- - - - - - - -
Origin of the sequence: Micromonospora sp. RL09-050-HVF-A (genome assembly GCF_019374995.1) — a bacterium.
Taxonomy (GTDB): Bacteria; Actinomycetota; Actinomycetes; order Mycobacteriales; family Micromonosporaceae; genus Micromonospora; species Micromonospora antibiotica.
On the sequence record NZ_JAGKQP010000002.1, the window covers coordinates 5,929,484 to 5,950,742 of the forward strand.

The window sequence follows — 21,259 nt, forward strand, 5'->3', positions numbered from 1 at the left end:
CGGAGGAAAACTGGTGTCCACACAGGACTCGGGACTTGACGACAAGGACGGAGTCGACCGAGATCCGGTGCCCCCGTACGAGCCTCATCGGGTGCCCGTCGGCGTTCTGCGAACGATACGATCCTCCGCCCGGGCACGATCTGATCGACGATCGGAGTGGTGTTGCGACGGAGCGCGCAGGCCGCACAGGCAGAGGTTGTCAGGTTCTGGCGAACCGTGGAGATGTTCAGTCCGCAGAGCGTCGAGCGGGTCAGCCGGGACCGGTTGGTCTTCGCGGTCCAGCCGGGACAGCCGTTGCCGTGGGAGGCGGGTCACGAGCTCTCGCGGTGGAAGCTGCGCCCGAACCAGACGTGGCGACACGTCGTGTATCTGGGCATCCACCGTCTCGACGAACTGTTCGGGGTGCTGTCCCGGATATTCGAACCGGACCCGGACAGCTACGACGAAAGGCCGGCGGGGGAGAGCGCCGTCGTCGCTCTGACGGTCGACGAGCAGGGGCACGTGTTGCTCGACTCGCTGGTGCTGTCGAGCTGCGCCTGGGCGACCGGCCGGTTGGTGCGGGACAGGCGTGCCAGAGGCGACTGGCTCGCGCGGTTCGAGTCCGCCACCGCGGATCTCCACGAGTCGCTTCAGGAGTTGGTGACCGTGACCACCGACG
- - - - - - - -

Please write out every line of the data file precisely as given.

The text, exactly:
Origin of the sequence: Micromonospora sp. RL09-050-HVF-A (genome assembly GCF_019374995.1) — a bacterium.
Taxonomy (GTDB): Bacteria; Actinomycetota; Actinomycetes; order Mycobacteriales; family Micromonosporaceae; genus Micromonospora; species Micromonospora antibiotica.
On the sequence record NZ_JAGKQP010000002.1, the window covers coordinates 5,929,484 to 5,950,742 of the forward strand.

The window sequence follows — 21,259 nt, forward strand, 5'->3', positions numbered from 1 at the left end:
CGGAGGAAAACTGGTGTCCACACAGGACTCGGGACTTGACGACAAGGACGGAGTCGACCGAGATCCGGTGCCCCCGTACGAGCCTCATCGGGTGCCCGTCGGCGTTCTGCGAACGATACGATCCTCCGCCCGGGCACGATCTGATCGACGATCGGAGTGGTGTTGCGACGGAGCGCGCAGGCCGCACAGGCAGAGGTTGTCAGGTTCTGGCGAACCGTGGAGATGTTCAGTCCGCAGAGCGTCGAGCGGGTCAGCCGGGACCGGTTGGTCTTCGCGGTCCAGCCGGGACAGCCGTTGCCGTGGGAGGCGGGTCACGAGCTCTCGCGGTGGAAGCTGCGCCCGAACCAGACGTGGCGACACGTCGTGTATCTGGGCATCCACCGTCTCGACGAACTGTTCGGGGTGCTGTCCCGGATATTCGAACCGGACCCGGACAGCTACGACGAAAGGCCGGCGGGGGAGAGCGCCGTCGTCGCTCTGACGGTCGACGAGCAGGGGCACGTGTTGCTCGACTCGCTGGTGCTGTCGAGCTGCGCCTGGGCGACCGGCCGGTTGGTGCGGGACAGGCGTGCCAGAGGCGACTGGCTCGCGCGGTTCGAGTCCGCCACCGCGGATCTCCACGAGTCGCTTCAGGAGTTGGTGACCGTGACCACCGACG